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Basingstoke Enclosure

Basingstoke was enclosed by parliamentary enclosure in 1788. Basingstoke is a large parish of over 1,500 ha. The underlying rock is chalk which falls gently to the valley of the River Loddon which runs towards the Thames beyond the north east of the parish. This small river was the source of water for the small town, which only occupied 4% of the parish in 1836 (see figure 1) meaning that farming was a major occupation in to the nineteenth century.

In 1256 Henry III granted a charter which enabled the men of the market town to become in time a self-governing community. (1) Through their two courts the citizens protected their open field system from encroachment and dissolution until the 1788 Enclosure Act. The 1762 map shows 6 open fields covering 80% of the parish with the Down as common grazing. Figure 2 shows Hatch Field with some licensed enclosures at the edges and many strips combined together by exchange but some individual strips remaining. The largest landowner, the Duke of Bolton, had 12 tenant farms covering over 240 ha but these were divided into 600 separate strips of under 0.5 ha each spread over the six fields. There were only 62 owners of land and 36 of them owned less than 0.5 ha. (2)

The pressure for enclosure came from the larger landowners and their main motive was the creation of compact farms which would yield higher rents. (3) Six of the largest owners or 10% of the total owned 62% of the land and they were able to enlist the support of enough medium sized landowners to ensure that over 75% supported the bill. (4) Half the owners only controlled 3% of the area. The majority of the townspeople supported the Corporation and Merton College in opposing the bill but to no avail. Of a population of c. 2000 only 20 residents owned land and no more than 50 occupied land. (5)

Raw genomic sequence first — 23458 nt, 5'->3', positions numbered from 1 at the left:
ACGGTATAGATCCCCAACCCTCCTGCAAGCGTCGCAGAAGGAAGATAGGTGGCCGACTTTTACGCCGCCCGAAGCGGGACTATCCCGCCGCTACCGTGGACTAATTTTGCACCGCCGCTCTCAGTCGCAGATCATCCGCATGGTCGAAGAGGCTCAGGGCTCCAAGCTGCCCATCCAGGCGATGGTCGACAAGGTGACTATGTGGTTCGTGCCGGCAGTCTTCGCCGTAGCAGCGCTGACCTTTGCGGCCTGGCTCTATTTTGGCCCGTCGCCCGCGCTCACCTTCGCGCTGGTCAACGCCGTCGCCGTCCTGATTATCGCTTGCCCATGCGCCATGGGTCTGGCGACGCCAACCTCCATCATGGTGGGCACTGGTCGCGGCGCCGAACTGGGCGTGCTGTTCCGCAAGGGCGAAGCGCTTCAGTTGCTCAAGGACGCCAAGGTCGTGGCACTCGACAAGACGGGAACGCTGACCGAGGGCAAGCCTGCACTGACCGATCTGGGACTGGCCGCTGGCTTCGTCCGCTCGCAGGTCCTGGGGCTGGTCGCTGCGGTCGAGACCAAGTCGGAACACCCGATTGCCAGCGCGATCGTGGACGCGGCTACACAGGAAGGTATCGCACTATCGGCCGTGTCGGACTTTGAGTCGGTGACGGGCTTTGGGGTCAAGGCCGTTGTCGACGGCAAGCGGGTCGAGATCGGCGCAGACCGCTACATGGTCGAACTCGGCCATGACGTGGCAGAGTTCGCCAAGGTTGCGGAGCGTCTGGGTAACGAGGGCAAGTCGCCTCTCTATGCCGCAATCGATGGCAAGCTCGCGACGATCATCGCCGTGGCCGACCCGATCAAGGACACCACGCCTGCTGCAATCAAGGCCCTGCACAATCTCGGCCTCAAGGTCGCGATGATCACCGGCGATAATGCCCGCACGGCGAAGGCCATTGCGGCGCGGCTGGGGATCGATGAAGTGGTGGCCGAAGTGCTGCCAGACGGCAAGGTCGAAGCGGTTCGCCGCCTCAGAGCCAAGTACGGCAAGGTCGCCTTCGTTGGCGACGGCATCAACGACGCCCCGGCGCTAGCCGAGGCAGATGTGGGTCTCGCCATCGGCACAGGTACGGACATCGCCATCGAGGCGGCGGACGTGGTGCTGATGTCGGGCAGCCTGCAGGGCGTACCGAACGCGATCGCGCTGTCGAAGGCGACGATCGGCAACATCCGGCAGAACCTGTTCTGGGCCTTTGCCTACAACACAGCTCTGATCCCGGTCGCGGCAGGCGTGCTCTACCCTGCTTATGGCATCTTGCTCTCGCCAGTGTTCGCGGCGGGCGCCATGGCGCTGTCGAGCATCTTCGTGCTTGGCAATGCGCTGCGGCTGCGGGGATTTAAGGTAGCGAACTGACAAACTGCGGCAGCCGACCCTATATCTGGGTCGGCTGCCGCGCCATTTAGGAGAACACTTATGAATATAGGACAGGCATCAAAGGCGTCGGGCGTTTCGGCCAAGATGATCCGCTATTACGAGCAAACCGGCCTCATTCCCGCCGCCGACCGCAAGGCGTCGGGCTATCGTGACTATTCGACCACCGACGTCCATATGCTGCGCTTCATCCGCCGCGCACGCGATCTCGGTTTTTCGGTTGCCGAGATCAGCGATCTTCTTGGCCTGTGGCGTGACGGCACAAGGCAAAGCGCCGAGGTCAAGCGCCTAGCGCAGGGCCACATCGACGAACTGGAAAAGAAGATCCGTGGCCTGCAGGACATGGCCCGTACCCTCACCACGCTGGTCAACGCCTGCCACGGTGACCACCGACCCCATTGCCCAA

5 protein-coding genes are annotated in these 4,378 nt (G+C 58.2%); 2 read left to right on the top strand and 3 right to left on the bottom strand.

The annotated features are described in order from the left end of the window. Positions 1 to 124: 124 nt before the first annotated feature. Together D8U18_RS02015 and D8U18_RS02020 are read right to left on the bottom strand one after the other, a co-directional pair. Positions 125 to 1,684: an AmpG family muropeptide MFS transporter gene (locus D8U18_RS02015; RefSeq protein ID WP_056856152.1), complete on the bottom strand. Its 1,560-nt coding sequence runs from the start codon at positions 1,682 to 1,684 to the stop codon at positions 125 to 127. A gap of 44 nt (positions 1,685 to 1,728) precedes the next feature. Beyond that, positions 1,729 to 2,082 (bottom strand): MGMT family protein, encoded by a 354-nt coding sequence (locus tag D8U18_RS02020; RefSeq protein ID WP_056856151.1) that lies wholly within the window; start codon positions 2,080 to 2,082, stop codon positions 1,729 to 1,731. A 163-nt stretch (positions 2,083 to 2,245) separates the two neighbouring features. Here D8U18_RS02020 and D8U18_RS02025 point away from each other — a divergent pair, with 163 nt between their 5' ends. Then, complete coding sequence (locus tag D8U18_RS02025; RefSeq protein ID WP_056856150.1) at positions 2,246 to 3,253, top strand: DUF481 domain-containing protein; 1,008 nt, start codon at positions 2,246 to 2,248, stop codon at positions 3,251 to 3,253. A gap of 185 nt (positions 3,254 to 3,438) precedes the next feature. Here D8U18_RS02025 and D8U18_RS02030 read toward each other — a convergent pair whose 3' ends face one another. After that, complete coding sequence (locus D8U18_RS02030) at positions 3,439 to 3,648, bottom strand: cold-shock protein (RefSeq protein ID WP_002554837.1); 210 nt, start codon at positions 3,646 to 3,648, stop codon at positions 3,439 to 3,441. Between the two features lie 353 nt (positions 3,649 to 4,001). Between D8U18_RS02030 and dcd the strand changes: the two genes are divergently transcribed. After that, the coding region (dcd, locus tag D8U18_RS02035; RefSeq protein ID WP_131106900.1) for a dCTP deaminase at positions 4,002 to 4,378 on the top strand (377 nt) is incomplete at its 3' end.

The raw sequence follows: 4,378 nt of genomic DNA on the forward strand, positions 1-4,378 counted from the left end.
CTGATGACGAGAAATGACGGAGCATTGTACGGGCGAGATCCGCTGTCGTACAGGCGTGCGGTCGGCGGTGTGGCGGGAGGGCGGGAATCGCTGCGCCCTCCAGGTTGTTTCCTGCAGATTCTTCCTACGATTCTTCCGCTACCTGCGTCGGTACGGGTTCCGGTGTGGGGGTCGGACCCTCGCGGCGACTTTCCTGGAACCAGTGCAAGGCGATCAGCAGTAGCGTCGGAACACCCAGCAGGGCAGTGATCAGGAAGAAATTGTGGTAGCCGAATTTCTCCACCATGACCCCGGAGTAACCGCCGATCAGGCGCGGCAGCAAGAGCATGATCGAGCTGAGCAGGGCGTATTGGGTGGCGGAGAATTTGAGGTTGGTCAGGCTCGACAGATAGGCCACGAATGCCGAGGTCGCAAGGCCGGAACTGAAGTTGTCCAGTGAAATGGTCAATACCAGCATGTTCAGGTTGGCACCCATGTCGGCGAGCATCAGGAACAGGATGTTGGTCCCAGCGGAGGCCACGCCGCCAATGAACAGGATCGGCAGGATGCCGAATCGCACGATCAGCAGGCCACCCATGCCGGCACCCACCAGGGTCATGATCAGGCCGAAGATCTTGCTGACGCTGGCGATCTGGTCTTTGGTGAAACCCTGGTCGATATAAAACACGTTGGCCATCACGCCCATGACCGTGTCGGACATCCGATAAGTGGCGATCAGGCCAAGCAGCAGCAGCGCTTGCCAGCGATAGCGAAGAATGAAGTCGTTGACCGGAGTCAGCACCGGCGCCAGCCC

The townspeople’s common rights were adversely affected. They lost grazing rights on Basingstoke Down (251 ha remote from the town) and were compensated by a common of 43 ha adjacent to the town. Stinting rights were based on the 1785/6 Poors Rate and 1288 ‘legs’ were allocated 500 of which were allocated to 250 cottages with 2 legs each. Arthur Young in 1806 adversely commented on the effect on the poor people of Basingstoke and, unsuccessfully, advocated double allocations to all with low rentals to give minimum allotments of 22 – 44 perches enough for a good garden for those who could not afford stock.

1.  STOKES, E (2008) The Making of Basingstoke, Basingstoke p 37
2. SPRUCE, D (1976) Basingstoke 1780 – 1860: Aspects of the Development of a North East Hampshire Market Town Unpub M.Sc dissertation Univ London. Copy in Basingstoke library p 31
3. JONES, E.L. (1960) ‘Eighteenth Century Changes in Hampshire Chalkland Farming’ Agric. Hist. Rev VIII p 9
SPRUCE op.cit. p 27
4. Ibid. p 33
5. YOUNG, A (ed) (1806) ‘Annals of Agriculture’ Vol XLIV (London) p 53


Content derived during research for the new VCH Hampshire volume, Basingstoke and its surroundings.

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